The End of the Ron Paul Era?

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After representing his Texas district for over 22 years, Ron Paul will not run for Congress again in 2012, instead focusing on his presidential campaign. Texas-based publication The Facts reported on Tuesday morning:

"I felt it was better that I concentrate on one election," Paul said. "It's about that time when I should change tactics."

His announcement will give enough time for anyone with aspirations for his seat to think about running, he said. Paul didn't want to wait for filing in the 2012 primary to let people know he wasn't seeking reelection.

"I didn't want to hold off until in December," he said. "I thought it shouldn't be any later than now." ...

We have a lot more support right now," he said. "Things are doing well for us."

Paul is traveling the country in his bid for the White House and said he has spent twice the amount of time in New Hampshire and Iowa this year than he did in 2008. Throughout his time in politics, Paul has had a stance of limited government, reduced federal spending, individual liberties and a non-interventionist foreign policy.

"I have been talking about this for years," he said Tuesday. "I will always be doing that. But not in the U.S. Congress."

A former obstetrician, Paul is 75 years old. He set fundraising records during his 2008 presidential bid, which put him on the national political map. He was reelected to his seat after failing to secure the GOP presidential nomination.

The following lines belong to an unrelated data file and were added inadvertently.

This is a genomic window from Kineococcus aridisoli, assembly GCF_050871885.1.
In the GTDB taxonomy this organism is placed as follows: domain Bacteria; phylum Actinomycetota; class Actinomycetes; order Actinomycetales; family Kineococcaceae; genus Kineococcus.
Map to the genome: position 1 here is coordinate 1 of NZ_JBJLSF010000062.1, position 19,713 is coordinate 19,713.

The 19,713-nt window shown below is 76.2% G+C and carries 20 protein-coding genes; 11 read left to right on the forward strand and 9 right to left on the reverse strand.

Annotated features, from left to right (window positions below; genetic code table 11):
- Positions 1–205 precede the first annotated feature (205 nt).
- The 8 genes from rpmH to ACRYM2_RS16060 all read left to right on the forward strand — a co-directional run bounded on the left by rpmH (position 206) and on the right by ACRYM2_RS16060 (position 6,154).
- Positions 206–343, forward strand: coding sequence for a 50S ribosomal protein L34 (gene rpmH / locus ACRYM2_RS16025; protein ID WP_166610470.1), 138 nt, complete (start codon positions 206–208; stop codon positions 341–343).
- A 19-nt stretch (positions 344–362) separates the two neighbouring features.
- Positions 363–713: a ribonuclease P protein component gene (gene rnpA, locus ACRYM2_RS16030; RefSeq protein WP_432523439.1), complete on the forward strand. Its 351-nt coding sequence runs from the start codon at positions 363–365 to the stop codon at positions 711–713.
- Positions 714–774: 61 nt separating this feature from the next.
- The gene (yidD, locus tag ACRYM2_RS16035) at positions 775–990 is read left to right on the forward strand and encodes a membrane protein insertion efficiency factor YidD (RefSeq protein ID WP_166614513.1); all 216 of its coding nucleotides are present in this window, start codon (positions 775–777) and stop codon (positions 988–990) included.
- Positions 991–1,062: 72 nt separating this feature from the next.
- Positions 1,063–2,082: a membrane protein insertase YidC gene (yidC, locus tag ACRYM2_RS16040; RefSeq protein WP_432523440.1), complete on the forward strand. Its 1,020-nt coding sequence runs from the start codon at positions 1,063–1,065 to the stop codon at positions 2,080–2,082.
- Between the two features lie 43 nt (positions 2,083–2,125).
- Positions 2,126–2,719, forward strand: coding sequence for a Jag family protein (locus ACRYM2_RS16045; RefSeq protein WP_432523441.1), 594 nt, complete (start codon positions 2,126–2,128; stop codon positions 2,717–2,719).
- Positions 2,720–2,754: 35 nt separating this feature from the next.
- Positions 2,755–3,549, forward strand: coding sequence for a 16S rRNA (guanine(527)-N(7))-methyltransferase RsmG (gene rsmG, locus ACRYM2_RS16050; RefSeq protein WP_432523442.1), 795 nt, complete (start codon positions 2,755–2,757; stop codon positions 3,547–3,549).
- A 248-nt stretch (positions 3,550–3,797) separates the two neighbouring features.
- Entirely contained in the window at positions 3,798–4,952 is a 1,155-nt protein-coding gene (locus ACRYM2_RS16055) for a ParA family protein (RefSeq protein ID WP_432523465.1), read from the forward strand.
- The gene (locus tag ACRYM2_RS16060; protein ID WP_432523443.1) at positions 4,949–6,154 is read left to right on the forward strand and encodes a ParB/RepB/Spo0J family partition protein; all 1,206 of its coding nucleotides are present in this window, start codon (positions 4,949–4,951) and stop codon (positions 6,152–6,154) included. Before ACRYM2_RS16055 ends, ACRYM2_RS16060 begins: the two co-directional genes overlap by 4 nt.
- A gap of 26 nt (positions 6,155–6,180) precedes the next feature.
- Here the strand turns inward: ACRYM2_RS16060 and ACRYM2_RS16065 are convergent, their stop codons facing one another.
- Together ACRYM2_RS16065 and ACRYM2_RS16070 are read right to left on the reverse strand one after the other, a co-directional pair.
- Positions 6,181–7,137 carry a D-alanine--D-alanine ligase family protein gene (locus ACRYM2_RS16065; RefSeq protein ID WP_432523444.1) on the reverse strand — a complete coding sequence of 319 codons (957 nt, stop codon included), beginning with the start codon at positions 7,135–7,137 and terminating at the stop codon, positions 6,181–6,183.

Paul supporter Lew Rockwell posits some motivations for Paul's decision:

He has been thinking about this for some time, and wants to concentrate on the presidential campaign and future and enhanced educational efforts that will blow your socks off. Also, he has had it--to name just a few items--with: twice weekly groping by the TSA (since he has metal knees and is selected for the full feel-up every time); dealing with the crooks and creeps in Congress, especially in the rotten Texas delegation; and the deadly new district the Republicans have placed him in.

Given Paul's age, it seems he will retire if he doesn't win the presidency. A senior adviser wouldn't say whether Paul is open to running for Congress again, or another office in Texas, if he doesn't win.

More likely than not, then, this decision will mean the end of Paul's career as an elected official, as he is a long shot to win the White House in 2012 despite enjoying probably the most enthusiastic supporters of any candidate in the race and performing solidly in national polls. Paul placed second in a recent nationwide NBC/Wall Street Journal poll, collecting 11 percent (tied with Rep. Michele Bachmann) behind Mitt Romney's 43 percent. His best showings in 2008 came in North Dakota and Maine, where he finished second.